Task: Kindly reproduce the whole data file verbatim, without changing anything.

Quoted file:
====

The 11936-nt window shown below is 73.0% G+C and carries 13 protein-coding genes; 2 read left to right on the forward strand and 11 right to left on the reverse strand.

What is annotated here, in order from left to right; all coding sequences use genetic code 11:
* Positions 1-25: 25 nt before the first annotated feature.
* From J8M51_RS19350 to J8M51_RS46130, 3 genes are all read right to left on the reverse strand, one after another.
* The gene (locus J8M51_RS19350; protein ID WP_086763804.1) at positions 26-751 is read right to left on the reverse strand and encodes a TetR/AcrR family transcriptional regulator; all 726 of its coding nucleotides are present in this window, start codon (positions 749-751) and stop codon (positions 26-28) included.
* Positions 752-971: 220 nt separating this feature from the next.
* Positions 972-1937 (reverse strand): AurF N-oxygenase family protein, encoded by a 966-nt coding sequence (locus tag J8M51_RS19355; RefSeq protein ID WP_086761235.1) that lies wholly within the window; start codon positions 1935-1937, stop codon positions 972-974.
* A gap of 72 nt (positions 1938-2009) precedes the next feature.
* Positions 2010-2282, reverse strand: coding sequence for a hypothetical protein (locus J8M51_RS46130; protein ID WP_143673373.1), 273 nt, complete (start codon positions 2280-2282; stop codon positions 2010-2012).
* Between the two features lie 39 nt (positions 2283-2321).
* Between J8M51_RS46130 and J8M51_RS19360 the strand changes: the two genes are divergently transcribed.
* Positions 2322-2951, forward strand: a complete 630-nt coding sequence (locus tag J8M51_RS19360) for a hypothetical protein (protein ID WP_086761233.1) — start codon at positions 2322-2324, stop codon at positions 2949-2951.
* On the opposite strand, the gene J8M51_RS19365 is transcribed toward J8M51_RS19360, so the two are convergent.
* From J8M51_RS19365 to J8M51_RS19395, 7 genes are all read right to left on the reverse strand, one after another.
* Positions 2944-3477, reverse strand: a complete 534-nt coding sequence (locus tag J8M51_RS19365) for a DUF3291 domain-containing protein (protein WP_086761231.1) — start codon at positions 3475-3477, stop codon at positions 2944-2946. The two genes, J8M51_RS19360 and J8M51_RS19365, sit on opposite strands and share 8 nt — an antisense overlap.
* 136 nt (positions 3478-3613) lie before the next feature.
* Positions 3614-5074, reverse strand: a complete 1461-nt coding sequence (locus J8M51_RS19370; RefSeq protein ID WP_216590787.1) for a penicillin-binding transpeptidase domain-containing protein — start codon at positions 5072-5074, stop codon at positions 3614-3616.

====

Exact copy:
The 11936-nt window shown below is 73.0% G+C and carries 13 protein-coding genes; 2 read left to right on the forward strand and 11 right to left on the reverse strand.

What is annotated here, in order from left to right; all coding sequences use genetic code 11:
* Positions 1-25: 25 nt before the first annotated feature.
* From J8M51_RS19350 to J8M51_RS46130, 3 genes are all read right to left on the reverse strand, one after another.
* The gene (locus J8M51_RS19350; protein ID WP_086763804.1) at positions 26-751 is read right to left on the reverse strand and encodes a TetR/AcrR family transcriptional regulator; all 726 of its coding nucleotides are present in this window, start codon (positions 749-751) and stop codon (positions 26-28) included.
* Positions 752-971: 220 nt separating this feature from the next.
* Positions 972-1937 (reverse strand): AurF N-oxygenase family protein, encoded by a 966-nt coding sequence (locus tag J8M51_RS19355; RefSeq protein ID WP_086761235.1) that lies wholly within the window; start codon positions 1935-1937, stop codon positions 972-974.
* A gap of 72 nt (positions 1938-2009) precedes the next feature.
* Positions 2010-2282, reverse strand: coding sequence for a hypothetical protein (locus J8M51_RS46130; protein ID WP_143673373.1), 273 nt, complete (start codon positions 2280-2282; stop codon positions 2010-2012).
* Between the two features lie 39 nt (positions 2283-2321).
* Between J8M51_RS46130 and J8M51_RS19360 the strand changes: the two genes are divergently transcribed.
* Positions 2322-2951, forward strand: a complete 630-nt coding sequence (locus tag J8M51_RS19360) for a hypothetical protein (protein ID WP_086761233.1) — start codon at positions 2322-2324, stop codon at positions 2949-2951.
* On the opposite strand, the gene J8M51_RS19365 is transcribed toward J8M51_RS19360, so the two are convergent.
* From J8M51_RS19365 to J8M51_RS19395, 7 genes are all read right to left on the reverse strand, one after another.
* Positions 2944-3477, reverse strand: a complete 534-nt coding sequence (locus tag J8M51_RS19365) for a DUF3291 domain-containing protein (protein WP_086761231.1) — start codon at positions 3475-3477, stop codon at positions 2944-2946. The two genes, J8M51_RS19360 and J8M51_RS19365, sit on opposite strands and share 8 nt — an antisense overlap.
* 136 nt (positions 3478-3613) lie before the next feature.
* Positions 3614-5074, reverse strand: a complete 1461-nt coding sequence (locus J8M51_RS19370; RefSeq protein ID WP_216590787.1) for a penicillin-binding transpeptidase domain-containing protein — start codon at positions 5072-5074, stop codon at positions 3614-3616.